I’ve been meaning to check out Z3 for a while – it’s an open source theorem prover from Microsoft with great looking Python bindings. I’m partly interested just out of pure curiousity, partly because there are some interesting potential applications for Hypothesis (it’s currently unclear to me how possible those are – the architecture of Hypothesis is not well set up for concolic testing, nor are the semantics of Python, but still).

Anyway, I thought I’d turn it loose on my favourite evil problem, feedback arc set for tournaments. It’s at that weird boundary where what you want is sortof a SAT solver and sortof an integer linear programming solver. There’s some suggestion that using hybrid approaches would be better than either, but I haven’t really found any easily usable hybrid solvers (there’s a fork of minisat that might work. It’s on my TODO list)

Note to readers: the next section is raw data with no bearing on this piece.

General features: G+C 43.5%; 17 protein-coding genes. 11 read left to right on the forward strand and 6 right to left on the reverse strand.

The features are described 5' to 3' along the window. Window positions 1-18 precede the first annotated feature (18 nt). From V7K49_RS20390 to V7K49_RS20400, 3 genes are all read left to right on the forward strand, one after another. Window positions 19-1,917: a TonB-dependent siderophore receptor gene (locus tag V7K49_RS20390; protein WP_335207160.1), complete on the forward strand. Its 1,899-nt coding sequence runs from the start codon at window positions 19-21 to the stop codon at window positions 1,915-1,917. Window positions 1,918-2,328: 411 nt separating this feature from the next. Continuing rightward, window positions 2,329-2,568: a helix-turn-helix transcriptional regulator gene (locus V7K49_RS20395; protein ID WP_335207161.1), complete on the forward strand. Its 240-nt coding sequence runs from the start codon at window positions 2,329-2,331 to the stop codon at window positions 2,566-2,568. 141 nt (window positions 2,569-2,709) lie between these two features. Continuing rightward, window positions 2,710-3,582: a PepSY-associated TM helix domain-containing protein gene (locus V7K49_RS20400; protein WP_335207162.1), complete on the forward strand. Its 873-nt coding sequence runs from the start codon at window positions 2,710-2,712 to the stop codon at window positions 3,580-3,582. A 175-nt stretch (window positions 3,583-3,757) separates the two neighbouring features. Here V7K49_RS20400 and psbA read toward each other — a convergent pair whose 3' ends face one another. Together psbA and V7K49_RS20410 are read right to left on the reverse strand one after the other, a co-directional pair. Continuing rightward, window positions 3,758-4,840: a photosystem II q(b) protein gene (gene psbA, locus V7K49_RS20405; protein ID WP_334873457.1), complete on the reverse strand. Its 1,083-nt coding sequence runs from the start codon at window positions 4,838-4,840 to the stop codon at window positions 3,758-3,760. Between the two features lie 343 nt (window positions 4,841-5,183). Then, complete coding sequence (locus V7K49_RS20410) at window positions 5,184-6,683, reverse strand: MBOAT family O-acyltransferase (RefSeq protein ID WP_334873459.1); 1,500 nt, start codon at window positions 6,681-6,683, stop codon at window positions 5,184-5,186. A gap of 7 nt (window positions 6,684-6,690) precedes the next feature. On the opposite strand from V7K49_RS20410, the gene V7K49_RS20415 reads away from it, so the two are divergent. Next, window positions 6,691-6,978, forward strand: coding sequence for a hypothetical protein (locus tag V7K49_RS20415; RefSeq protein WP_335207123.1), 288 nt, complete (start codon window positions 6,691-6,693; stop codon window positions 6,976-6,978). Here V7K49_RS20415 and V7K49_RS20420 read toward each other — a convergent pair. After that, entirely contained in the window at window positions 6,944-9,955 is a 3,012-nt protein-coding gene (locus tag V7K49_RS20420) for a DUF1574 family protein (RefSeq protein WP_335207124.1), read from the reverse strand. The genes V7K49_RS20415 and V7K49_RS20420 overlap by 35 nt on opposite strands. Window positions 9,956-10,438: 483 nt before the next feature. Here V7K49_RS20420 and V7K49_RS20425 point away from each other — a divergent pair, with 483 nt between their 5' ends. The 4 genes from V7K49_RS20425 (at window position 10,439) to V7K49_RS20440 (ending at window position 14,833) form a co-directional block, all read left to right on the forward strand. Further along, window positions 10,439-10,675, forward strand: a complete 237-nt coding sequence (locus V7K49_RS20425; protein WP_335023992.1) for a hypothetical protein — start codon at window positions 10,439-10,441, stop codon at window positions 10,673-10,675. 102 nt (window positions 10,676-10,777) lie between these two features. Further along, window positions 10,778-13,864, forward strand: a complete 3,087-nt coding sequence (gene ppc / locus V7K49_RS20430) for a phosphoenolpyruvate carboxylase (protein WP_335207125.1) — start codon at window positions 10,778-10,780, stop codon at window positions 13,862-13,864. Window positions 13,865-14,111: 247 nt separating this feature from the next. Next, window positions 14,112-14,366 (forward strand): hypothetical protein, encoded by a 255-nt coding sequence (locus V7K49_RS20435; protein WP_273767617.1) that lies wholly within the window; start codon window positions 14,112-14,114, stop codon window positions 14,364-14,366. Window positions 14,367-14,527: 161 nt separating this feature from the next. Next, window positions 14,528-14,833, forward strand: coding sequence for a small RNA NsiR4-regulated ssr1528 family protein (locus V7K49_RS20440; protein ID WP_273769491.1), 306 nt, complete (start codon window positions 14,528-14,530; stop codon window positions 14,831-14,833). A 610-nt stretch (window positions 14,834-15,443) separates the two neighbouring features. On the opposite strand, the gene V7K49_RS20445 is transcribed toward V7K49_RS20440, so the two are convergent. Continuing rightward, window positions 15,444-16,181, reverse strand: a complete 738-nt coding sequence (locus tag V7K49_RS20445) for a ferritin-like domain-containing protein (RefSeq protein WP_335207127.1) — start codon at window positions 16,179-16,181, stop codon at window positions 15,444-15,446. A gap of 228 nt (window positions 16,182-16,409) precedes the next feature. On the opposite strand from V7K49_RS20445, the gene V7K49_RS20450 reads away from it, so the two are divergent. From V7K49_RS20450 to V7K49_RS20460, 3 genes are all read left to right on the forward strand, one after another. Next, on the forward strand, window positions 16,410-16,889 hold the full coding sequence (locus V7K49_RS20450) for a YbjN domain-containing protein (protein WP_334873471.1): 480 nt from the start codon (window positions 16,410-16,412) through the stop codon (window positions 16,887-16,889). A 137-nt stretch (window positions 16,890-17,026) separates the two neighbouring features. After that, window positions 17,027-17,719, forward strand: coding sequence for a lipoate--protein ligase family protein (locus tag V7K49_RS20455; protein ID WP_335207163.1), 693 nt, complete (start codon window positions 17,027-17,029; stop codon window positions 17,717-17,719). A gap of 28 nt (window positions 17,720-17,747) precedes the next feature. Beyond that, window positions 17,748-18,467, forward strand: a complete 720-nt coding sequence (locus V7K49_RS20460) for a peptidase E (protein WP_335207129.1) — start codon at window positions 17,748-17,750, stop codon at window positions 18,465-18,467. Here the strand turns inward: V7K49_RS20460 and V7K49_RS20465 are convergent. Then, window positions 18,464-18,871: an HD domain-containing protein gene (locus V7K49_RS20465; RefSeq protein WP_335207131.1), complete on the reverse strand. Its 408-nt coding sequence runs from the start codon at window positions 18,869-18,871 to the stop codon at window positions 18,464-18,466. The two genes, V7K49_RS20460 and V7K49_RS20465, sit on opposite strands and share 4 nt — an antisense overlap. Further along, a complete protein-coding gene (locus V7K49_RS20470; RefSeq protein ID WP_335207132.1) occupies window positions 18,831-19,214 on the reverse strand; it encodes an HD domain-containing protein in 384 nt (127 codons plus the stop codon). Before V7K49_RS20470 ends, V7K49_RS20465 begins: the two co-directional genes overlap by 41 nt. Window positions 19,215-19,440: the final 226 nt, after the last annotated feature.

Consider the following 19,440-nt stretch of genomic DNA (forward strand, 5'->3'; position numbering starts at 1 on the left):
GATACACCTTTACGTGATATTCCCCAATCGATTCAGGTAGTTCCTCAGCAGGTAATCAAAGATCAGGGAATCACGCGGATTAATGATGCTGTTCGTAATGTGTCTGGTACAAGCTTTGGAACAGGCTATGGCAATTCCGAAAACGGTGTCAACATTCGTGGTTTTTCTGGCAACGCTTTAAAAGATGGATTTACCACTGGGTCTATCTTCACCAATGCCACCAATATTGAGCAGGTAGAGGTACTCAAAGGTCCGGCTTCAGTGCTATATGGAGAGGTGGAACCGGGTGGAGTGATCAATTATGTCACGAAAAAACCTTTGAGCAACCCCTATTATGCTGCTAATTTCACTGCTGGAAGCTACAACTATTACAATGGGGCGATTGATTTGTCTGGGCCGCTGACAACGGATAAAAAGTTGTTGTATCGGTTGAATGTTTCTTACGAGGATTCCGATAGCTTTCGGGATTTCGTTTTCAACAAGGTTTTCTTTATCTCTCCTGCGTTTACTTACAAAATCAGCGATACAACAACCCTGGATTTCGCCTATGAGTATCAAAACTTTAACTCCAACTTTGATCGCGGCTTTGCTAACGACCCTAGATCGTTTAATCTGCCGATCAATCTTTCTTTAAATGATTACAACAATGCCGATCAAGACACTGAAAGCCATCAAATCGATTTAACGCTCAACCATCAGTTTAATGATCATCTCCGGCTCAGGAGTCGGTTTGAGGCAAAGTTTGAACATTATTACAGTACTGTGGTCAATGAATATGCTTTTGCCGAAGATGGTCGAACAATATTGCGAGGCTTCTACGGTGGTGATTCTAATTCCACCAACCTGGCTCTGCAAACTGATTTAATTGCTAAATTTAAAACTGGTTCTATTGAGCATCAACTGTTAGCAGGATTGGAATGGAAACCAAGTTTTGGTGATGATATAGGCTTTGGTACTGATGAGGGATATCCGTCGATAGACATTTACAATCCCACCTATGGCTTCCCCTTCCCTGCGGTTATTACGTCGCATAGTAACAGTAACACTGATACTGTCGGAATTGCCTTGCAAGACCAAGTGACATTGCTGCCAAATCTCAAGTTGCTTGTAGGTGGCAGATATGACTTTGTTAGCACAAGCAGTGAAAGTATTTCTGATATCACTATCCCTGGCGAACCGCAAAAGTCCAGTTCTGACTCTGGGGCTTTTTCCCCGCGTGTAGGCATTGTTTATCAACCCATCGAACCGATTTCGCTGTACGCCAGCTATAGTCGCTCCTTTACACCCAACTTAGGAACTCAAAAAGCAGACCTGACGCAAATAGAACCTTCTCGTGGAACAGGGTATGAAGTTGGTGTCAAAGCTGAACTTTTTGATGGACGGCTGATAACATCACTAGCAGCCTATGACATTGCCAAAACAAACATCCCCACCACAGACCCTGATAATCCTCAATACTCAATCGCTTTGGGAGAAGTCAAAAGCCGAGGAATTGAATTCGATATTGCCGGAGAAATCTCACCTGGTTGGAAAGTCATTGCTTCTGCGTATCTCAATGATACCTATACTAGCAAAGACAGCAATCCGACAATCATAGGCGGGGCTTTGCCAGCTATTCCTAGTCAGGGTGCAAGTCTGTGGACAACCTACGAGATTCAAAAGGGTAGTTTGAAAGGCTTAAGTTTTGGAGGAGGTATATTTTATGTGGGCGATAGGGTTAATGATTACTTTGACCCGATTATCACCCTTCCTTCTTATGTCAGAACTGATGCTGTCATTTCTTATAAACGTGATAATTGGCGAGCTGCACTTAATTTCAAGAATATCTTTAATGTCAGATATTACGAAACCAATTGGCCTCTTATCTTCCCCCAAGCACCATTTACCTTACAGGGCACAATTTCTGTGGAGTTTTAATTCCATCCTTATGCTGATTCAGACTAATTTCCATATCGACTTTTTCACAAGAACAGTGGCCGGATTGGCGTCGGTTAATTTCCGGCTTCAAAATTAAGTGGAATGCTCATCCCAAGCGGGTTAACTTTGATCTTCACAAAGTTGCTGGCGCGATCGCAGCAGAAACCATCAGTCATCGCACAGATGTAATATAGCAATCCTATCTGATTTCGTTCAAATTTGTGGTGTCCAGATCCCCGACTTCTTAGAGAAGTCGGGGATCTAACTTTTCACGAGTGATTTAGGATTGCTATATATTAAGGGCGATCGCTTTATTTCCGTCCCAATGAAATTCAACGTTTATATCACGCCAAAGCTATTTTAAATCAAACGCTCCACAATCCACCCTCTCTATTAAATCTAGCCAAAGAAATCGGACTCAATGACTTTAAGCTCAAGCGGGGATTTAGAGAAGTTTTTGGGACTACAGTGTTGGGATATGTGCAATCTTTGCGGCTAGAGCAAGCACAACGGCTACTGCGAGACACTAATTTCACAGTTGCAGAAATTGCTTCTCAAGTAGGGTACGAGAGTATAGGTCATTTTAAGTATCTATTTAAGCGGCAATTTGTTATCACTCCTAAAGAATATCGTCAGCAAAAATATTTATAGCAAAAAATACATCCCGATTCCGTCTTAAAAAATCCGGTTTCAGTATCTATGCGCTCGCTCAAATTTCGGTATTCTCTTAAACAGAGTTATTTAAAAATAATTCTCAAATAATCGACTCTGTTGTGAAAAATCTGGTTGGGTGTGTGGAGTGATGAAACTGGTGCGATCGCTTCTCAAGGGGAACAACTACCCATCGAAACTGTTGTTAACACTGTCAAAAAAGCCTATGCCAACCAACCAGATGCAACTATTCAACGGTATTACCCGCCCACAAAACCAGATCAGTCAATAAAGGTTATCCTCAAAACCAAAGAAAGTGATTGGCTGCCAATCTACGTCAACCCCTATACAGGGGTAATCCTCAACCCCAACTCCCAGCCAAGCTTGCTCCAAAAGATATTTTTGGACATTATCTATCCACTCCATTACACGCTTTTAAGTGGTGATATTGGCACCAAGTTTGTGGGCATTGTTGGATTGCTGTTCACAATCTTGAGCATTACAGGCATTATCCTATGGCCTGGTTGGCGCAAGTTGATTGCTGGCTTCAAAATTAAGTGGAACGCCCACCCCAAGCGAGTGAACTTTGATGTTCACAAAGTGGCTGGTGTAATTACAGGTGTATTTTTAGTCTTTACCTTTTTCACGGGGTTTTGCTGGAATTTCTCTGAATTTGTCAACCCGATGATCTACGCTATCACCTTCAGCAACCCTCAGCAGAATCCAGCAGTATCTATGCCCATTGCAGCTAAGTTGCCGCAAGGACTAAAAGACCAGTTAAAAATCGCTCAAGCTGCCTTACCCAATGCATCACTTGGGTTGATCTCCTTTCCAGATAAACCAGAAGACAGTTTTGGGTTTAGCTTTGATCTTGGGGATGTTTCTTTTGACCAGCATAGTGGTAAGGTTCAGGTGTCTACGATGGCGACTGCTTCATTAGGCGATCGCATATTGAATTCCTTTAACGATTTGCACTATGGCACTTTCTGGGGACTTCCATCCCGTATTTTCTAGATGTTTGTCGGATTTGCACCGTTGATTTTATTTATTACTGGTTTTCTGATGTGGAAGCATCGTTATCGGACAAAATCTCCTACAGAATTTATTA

Anyway, basically what we do with z3 is that we create the initial problem, ask it for a feasible solution, then successively ask it to improve on that feasible solution until it no longer can. Here’s the code:

The good: z3 was extremely easy to use. The API was pleasant, reasonably intuitive, and basically did what I expected.

The bad: This solution is strictly worse than a solution which just generates a massive LP file and hands it off to lp_solve. So although it was very easy to solve this problem with z3, z3 appears not to be well suited to it. Z3 struggled at n = 15 and seemed to get stuck at n = 20.

This shouldn’t necessarily be considered indicative that Z3 is “bad”. This is a problem with a *lot* of constraints (O(n^3)), so it’s probably not representative of the sort of things Z3 is good at, and it *is* representative of the sort of things that lp_solve is good at. So I’m not really deriving any lessons from the fact that Z3 wasn’t very good at this problem . I’m more interested in the fact that it was super easy to use, so I really *should* look at using it more in future.